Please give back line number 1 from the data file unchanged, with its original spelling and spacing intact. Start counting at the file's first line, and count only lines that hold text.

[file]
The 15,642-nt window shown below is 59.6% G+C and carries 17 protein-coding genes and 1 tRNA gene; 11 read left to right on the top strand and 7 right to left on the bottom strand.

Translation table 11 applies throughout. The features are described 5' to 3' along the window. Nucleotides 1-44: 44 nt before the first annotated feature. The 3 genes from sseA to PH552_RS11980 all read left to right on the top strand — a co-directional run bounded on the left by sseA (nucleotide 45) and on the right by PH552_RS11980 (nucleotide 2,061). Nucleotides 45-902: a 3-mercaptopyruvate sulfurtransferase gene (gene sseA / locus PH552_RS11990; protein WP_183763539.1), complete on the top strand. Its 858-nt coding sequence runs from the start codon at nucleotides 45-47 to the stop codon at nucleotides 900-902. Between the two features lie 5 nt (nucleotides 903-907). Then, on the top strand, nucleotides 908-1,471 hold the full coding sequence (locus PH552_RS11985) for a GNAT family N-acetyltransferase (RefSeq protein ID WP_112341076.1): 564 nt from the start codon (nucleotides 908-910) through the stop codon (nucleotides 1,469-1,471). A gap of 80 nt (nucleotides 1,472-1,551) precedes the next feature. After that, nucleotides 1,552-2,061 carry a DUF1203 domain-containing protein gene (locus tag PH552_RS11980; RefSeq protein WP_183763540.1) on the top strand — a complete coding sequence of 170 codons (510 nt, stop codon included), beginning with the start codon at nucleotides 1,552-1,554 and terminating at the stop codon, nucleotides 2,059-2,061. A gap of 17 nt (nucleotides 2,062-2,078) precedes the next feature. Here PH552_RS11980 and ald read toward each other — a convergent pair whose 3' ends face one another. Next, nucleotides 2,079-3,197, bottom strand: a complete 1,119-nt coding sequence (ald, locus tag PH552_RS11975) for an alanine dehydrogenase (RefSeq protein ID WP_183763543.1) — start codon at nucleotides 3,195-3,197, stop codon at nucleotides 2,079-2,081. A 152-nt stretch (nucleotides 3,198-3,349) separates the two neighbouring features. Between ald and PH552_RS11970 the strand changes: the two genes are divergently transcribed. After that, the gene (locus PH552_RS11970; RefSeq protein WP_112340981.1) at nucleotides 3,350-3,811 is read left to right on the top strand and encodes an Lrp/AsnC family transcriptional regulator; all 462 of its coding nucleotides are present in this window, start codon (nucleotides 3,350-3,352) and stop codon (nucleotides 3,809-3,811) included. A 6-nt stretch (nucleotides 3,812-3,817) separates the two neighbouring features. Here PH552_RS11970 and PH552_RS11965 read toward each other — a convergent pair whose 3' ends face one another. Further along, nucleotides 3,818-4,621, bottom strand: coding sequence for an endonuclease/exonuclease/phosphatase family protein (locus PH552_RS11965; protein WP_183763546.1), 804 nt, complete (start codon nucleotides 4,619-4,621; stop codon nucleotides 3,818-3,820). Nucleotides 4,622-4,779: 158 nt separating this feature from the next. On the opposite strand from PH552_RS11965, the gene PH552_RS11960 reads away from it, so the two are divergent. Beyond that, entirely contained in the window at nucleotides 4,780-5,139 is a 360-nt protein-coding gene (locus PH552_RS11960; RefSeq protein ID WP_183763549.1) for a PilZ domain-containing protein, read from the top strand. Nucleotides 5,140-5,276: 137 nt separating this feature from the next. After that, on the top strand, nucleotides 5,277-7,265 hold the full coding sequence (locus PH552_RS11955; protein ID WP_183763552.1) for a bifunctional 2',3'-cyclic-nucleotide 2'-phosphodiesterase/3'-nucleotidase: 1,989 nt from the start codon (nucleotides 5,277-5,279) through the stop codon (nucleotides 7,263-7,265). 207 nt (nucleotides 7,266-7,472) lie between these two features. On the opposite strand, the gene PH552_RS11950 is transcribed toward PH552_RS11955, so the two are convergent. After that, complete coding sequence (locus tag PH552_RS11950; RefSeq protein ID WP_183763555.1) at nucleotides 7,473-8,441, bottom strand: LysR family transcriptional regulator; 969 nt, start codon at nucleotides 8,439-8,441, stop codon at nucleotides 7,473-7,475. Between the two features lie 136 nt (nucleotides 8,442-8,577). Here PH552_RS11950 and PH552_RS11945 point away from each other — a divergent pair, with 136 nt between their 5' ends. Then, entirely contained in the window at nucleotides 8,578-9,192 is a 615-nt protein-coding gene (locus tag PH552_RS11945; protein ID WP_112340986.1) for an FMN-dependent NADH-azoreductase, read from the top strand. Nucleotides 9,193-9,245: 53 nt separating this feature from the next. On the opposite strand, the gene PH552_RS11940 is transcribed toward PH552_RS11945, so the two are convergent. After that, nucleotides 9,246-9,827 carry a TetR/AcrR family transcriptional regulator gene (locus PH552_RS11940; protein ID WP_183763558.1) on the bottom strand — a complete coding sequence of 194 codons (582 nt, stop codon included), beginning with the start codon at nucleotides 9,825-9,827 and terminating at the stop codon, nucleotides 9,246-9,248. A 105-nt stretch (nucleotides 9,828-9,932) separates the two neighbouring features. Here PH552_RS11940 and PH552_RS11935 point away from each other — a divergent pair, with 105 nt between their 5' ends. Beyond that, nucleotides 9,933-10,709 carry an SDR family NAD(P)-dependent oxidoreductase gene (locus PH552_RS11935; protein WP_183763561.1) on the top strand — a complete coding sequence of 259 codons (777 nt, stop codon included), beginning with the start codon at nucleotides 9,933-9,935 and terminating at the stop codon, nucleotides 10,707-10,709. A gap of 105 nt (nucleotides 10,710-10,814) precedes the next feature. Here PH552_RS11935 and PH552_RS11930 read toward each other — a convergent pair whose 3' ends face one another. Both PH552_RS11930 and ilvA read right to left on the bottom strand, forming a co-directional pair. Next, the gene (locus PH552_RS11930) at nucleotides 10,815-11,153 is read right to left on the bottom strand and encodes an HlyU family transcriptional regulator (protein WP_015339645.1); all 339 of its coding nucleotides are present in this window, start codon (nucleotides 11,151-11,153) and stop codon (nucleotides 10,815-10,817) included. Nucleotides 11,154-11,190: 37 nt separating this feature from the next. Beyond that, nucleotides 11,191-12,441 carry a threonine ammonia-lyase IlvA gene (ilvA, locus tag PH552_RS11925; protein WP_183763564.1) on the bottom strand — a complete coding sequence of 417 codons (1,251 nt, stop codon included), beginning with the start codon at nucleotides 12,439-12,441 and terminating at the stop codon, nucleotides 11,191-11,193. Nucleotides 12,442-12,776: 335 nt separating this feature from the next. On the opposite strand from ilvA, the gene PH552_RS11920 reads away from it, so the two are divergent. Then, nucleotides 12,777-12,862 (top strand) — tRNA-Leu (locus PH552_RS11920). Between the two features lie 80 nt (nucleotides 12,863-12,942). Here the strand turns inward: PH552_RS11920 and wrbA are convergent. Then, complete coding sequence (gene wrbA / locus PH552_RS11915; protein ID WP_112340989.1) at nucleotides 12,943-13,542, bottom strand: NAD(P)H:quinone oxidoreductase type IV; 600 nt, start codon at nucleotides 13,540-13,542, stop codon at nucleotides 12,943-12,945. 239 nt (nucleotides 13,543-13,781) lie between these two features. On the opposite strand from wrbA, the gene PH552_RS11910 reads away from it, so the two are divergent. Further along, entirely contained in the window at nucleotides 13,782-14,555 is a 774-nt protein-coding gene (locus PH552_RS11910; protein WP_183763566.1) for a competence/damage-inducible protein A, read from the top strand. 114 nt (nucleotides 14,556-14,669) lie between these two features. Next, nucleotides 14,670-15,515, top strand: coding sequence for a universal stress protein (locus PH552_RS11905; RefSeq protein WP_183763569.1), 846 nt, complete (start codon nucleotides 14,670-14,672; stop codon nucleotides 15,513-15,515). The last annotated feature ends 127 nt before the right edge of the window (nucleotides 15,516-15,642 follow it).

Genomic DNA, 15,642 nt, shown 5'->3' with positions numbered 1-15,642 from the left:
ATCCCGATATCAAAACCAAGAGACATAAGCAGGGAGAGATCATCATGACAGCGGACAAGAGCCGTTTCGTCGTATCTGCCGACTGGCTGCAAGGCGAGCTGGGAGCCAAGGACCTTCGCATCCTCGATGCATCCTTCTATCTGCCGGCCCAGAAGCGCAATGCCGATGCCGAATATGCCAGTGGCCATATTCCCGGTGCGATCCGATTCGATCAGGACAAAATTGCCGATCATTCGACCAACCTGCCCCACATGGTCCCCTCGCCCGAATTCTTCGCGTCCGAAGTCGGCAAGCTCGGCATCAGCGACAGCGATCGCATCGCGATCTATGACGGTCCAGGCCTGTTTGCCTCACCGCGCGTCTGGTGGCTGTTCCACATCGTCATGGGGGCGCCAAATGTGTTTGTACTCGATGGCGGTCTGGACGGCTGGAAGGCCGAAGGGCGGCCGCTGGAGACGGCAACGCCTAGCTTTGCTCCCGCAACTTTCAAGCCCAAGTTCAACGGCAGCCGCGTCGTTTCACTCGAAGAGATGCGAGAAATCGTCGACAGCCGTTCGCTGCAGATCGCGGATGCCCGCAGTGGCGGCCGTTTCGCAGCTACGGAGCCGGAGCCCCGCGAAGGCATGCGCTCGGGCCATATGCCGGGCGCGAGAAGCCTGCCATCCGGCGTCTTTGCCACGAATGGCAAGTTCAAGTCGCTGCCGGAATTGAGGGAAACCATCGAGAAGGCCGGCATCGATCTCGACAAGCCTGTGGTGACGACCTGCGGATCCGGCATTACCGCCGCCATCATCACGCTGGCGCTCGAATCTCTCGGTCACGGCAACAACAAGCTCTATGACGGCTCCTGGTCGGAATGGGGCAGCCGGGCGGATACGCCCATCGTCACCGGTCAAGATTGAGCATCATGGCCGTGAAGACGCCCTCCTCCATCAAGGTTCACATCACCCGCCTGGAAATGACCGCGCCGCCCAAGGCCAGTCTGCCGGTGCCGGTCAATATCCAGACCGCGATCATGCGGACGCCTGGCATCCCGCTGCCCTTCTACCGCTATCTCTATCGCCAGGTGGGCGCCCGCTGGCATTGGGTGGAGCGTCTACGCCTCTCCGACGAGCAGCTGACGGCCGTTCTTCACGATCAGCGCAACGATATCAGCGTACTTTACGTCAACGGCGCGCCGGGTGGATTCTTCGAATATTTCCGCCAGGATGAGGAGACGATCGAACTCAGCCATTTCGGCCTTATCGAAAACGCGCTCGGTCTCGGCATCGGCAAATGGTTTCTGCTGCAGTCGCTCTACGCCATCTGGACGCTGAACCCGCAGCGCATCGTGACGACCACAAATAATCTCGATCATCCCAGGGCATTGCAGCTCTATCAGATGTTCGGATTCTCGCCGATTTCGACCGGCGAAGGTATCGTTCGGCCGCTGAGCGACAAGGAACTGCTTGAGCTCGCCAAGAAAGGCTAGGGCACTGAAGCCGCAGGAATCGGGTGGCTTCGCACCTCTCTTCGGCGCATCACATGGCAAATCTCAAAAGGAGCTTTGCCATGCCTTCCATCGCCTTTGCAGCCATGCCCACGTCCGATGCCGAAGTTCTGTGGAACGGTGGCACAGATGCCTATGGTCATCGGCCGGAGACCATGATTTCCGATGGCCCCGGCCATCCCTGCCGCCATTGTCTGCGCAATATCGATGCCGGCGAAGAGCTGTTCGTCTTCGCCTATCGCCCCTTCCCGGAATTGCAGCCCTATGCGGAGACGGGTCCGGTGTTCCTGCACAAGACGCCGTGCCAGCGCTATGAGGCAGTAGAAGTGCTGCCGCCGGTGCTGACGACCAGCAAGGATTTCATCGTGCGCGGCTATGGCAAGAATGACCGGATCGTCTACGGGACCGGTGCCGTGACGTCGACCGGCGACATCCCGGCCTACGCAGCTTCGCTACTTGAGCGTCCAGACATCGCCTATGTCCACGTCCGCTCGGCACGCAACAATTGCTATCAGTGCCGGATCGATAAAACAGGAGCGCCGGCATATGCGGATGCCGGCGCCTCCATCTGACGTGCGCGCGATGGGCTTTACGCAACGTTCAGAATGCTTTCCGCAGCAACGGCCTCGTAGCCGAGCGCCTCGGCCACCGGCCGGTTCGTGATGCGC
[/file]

The 15,642-nt window shown below is 59.6% G+C and carries 17 protein-coding genes and 1 tRNA gene; 11 read left to right on the top strand and 7 right to left on the bottom strand.